We told you earlier this week that all hopes for a Pacific Rim sequel rested on China, where the monsters vs. robots film was opening this week and could potentially make enough to push it into "worldwide hit" territory. Today the numbers are in, and it's good news for the jaegers-- Deadline reports that Pacific Rim made $9 million on its Wednesday opening alone, more than Warner Bros. has ever made from a single film on opening day. The film opened on 5700 screens, all of them in 3D, and was 23% bigger than even the final Harry Potter film-- very, very good news for these characters who didn't have a bestselling set of books to back them up.
To be fair, Hollywood is apparently still not getting their money from China, thanks to a dispute over a tax in that country, but it seems to benefit both sides enough to work that out and pass Warner Bros. their cash, at which point they may very well be inspired by green light the Pacific Rim sequel. The film's screenwriter Travis Beacham was hired to get started on the new film back in December, and he and director Guillermo del Toro have been open about their hopes to continue exploring this world, in which people have built giant robots to fight off the giant monsters emerging from an otherworldly portal in the sea. Without spoiling too much about Pacific Rim's outcome, there's still room for plenty of the original film's biggest stars to come back for another story, though it's unclear just how Beacham and del Toro will come up with another apocalypse to cancel.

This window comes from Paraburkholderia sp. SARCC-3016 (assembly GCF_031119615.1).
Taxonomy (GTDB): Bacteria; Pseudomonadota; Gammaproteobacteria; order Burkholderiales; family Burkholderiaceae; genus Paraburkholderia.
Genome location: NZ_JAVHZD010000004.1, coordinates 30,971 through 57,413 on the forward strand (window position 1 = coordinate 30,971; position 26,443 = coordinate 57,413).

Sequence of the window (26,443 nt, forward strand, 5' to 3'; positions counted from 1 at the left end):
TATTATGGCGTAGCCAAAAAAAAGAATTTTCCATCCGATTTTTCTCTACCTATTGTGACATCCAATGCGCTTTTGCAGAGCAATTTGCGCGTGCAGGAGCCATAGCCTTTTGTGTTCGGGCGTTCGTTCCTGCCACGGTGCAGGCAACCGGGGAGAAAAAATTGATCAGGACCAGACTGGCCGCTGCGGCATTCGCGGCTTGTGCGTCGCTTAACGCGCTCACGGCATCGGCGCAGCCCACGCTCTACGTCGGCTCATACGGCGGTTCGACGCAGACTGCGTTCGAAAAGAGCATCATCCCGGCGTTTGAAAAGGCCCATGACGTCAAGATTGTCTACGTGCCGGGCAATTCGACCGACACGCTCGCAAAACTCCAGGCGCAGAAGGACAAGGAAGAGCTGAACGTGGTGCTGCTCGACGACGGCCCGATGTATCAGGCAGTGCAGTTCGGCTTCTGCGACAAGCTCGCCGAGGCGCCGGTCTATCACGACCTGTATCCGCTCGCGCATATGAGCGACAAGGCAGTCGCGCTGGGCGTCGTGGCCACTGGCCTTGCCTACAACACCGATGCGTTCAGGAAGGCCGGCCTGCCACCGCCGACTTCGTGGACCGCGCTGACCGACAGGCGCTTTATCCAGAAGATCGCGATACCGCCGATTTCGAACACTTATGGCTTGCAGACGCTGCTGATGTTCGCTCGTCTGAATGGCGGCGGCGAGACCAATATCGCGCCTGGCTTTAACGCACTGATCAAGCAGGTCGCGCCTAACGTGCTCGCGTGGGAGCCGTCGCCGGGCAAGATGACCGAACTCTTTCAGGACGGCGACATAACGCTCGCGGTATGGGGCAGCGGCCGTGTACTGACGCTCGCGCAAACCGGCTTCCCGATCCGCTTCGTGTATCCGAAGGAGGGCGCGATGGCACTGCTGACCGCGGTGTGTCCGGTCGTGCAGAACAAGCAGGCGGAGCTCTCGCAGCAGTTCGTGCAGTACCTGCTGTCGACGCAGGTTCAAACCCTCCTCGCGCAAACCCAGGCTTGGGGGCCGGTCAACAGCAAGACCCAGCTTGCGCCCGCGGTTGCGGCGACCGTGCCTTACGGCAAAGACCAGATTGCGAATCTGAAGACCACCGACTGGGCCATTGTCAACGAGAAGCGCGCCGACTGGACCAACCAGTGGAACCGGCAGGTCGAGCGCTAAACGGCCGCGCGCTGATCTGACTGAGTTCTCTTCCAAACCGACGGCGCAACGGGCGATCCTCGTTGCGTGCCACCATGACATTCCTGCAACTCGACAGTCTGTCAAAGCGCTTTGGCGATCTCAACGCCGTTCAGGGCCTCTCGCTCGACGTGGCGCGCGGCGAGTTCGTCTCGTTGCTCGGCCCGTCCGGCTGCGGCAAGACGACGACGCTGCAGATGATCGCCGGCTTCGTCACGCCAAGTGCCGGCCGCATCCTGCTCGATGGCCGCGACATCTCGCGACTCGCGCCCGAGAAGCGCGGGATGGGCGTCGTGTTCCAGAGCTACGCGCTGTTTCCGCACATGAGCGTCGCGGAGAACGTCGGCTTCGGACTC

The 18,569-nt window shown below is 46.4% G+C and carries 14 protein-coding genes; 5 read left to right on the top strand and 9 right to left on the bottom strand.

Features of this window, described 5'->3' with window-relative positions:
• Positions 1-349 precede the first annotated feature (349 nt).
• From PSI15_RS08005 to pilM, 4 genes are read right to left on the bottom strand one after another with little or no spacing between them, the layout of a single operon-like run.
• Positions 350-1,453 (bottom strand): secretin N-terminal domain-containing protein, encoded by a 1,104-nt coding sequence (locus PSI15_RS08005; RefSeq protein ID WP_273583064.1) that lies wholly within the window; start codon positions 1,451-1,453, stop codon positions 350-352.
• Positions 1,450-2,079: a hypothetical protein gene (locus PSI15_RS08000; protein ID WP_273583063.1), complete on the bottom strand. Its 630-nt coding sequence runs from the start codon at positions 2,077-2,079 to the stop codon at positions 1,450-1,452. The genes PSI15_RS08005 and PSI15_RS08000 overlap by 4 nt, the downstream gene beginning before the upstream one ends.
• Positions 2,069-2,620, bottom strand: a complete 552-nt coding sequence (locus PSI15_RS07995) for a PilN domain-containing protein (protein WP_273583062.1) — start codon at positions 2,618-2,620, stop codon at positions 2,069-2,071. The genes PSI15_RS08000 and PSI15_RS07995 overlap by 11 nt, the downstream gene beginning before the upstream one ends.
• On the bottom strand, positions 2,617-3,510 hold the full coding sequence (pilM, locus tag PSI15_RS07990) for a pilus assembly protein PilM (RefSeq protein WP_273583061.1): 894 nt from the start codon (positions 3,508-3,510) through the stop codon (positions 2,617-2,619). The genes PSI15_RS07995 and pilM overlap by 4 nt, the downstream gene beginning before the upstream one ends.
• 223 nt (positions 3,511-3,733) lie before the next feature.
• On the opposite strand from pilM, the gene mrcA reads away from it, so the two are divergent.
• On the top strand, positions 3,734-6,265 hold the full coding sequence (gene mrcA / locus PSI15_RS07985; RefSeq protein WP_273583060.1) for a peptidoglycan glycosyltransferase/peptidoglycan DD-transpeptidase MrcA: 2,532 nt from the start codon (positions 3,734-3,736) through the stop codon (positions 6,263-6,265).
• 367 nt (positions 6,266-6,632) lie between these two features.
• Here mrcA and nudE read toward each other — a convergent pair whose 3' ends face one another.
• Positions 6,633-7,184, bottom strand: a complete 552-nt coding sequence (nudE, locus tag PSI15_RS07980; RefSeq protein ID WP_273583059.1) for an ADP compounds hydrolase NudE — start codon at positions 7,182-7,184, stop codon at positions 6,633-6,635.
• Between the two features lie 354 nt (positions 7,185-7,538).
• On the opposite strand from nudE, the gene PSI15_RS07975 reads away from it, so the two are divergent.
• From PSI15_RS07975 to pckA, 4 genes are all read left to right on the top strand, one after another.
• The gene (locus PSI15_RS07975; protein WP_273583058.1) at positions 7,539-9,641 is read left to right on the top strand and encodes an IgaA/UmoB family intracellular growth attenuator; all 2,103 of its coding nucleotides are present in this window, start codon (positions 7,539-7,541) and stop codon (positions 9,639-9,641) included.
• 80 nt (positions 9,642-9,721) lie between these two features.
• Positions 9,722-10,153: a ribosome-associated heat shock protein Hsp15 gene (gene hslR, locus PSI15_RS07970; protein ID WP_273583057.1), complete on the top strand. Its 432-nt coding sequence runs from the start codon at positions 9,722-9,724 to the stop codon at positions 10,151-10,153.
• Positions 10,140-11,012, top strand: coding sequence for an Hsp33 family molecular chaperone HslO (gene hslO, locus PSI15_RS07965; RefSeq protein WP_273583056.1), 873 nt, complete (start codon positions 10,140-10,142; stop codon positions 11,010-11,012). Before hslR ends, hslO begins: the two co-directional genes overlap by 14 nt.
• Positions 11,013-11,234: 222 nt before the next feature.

Pacific Rim continues to roll along as a modest hit in the United States, hitting seventh place at last weekend's box office (its third week of release) but cruising slowly toward a possible $100 million gross here. Overseas it's a much rosier picture, and not just in China-- Pacific Rim has made $140 million worldwide already, and it hasn't even opened in major markets like Spain, Brazil and Japan (they invented giant monster movies, after all). China's $9 million ultimately isn't all that much compared to how much Pacific Rim cost, but it's a strong sign of interest from a country that Hollywood is courting at any cost. So monster movie fans, send your thank-you notes to Beijing when the Pacific Rim sequel gets going. And then maybe see if they can help us get around to the Godzilla mashup we're still hoping for.
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Staff Writer at CinemaBlend